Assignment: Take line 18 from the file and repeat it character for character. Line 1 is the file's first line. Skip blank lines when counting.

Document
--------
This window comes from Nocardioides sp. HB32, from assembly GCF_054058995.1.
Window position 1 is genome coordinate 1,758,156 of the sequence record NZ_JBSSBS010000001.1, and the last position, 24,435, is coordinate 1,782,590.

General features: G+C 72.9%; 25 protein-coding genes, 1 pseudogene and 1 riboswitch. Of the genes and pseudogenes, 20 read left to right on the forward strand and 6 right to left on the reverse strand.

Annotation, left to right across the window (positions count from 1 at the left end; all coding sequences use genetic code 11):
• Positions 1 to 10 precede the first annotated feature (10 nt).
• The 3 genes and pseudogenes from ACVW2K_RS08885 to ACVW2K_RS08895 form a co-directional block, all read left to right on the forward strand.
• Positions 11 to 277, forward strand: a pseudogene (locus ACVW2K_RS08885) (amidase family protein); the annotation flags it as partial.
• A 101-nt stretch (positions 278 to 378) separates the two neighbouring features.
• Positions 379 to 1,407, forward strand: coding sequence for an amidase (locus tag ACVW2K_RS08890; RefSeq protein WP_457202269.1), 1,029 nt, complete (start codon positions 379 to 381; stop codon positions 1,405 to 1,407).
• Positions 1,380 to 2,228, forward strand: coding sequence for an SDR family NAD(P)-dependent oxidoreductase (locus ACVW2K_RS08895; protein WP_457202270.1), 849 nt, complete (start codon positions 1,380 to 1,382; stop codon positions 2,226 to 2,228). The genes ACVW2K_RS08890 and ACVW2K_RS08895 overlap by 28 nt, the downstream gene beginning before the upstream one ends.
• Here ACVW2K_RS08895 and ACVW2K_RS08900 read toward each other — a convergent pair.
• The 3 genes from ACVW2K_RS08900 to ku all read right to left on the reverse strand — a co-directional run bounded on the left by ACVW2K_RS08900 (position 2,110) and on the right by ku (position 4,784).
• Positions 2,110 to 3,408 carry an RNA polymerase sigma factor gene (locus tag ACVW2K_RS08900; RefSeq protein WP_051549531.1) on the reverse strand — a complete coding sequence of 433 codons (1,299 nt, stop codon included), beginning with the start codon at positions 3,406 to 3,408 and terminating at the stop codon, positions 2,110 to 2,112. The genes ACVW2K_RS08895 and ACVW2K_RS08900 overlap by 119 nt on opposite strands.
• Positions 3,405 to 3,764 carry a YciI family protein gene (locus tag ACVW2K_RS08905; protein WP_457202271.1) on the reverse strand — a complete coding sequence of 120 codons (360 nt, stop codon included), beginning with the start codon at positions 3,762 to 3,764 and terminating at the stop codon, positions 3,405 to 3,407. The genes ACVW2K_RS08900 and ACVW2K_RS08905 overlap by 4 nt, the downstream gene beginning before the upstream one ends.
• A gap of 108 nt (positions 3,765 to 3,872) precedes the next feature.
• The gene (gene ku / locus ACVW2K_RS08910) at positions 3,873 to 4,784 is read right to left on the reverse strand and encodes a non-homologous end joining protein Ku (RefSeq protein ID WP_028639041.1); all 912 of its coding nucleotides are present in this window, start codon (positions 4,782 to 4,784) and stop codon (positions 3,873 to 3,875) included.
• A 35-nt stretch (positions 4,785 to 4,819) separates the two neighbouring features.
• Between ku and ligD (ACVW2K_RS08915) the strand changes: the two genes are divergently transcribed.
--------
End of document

• Between ku and ligD (ACVW2K_RS08915) the strand changes: the two genes are divergently transcribed.